I was first introduced to North African cuisine as a student in France back in the 80s. I mostly stayed within the boundaries of the Couscous kingdom, but learned about merghuez, a spicy lamb sausage that is often served with Couscous. Going to the Couscouserie was so cheap and I really enjoyed the mounds of couscous soaked in spicy, tangy broth and grilled chicken, beef and lamb. Also, North African society is so different from French society, it made a huge impression on me. It was so enriching to have two such old and beautiful cultures next to each other as a young American.
Recently, as luck would have it, I was intrigued by a demonstration I saw of someone making Preserved Lemons. Preserved Lemons are a popular ingredient in Moroccan cuisine, and I was struck at how easy it was to do it. In modern society with refrigerators and freeze-dried technology, we forget that for most of human history, salt was how your preserved food. Preserved Lemons are basically lemons that are slowly cooked in salty water and kept in a jar for up to 6 months. As I learned about how to make the lemons, I discovered a truly awesome dish called Tajine.
Tajine refers to the earthen-clay pot that the ‘tajines’ are cooked in. Essentially stews, tajines mix meats, lamb, beef, chicken with a mix of spices that will send your taste buds into the stratosphere. Cooked slowly, a tajine recipe calls for: turmeric or saffron, cumin, paprika, preserved lemons, garlic and ginger. The meats absorb the flavors best when you allow them to marinate for 24 hours and then you simply cook the meat with water slowly for an hour or so. The really cool thing is that you can add sliced Preserved Lemon skins that add an amazingly interesting taste to the stew. Also, olives or other vegetables are added as well.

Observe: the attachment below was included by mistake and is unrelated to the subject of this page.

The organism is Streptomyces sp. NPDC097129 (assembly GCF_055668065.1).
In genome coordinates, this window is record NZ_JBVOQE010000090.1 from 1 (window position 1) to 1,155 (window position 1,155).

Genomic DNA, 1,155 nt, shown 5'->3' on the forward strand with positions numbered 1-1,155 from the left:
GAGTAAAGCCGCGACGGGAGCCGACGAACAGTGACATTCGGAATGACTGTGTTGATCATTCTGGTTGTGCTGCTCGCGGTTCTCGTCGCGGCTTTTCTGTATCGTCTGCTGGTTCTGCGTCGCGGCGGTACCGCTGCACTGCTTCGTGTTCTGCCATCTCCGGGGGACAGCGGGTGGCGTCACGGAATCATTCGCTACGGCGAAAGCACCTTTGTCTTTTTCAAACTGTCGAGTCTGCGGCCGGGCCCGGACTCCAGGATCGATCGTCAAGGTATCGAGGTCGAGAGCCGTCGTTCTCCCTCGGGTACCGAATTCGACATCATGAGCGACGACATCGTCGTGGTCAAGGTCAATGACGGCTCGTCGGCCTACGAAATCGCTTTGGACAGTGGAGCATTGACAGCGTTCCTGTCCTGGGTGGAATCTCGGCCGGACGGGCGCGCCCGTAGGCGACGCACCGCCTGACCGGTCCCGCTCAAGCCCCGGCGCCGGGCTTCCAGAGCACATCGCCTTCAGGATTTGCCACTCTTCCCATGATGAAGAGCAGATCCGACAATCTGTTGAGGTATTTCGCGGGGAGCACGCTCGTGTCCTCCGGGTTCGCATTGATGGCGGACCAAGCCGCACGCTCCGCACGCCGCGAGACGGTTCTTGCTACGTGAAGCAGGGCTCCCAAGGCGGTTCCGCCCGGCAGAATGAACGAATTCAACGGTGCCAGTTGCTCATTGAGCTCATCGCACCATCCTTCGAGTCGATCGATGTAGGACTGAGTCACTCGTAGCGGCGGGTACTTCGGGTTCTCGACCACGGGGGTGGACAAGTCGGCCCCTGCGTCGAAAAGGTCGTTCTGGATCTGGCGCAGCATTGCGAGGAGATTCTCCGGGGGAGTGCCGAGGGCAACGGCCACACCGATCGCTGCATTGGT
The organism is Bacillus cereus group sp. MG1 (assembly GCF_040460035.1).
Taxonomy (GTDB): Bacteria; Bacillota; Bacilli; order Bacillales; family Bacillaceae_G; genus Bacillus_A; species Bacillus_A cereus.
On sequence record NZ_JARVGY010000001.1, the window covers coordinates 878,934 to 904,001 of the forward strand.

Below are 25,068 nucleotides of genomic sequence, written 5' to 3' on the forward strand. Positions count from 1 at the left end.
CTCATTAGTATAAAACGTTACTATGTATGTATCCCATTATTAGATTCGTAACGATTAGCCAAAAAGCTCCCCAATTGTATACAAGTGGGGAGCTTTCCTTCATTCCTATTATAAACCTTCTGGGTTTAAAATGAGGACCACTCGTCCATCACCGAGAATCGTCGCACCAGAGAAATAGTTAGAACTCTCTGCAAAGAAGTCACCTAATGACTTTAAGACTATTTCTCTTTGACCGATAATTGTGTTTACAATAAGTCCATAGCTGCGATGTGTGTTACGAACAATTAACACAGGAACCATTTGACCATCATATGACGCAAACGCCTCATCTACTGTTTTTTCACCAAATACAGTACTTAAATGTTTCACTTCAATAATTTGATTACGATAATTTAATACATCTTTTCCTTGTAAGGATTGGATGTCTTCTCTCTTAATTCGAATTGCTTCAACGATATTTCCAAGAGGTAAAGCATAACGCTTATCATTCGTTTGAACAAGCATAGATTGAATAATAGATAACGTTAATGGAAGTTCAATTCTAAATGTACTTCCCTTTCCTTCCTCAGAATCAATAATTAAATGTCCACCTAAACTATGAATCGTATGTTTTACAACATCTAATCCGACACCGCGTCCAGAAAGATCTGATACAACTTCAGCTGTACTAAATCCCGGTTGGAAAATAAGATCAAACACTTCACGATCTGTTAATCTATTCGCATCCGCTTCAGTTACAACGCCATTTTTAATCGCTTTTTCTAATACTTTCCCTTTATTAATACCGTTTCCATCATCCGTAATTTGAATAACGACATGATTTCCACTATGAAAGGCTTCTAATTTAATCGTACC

Moroccan cuisine is not bereft of bread recipes and one that I find really good is called Batbout. It is essentially pita bread that you make on the top of the stove and it mixes white flour and semolina flour to form a hearty accompaniment to the tajine.
And finally, a new recipe that I have been playing with is called Zaalouk, featured on the website as the recipe of the week. Zaalouk means eggplant in Berber and is a cooked salad with eggplant, tomatoes and spices.
If you make the items that I have featured in this blog, you will begin a journey into the cuisine of Morocco and North Africa that you will never regret. Bon Appetit!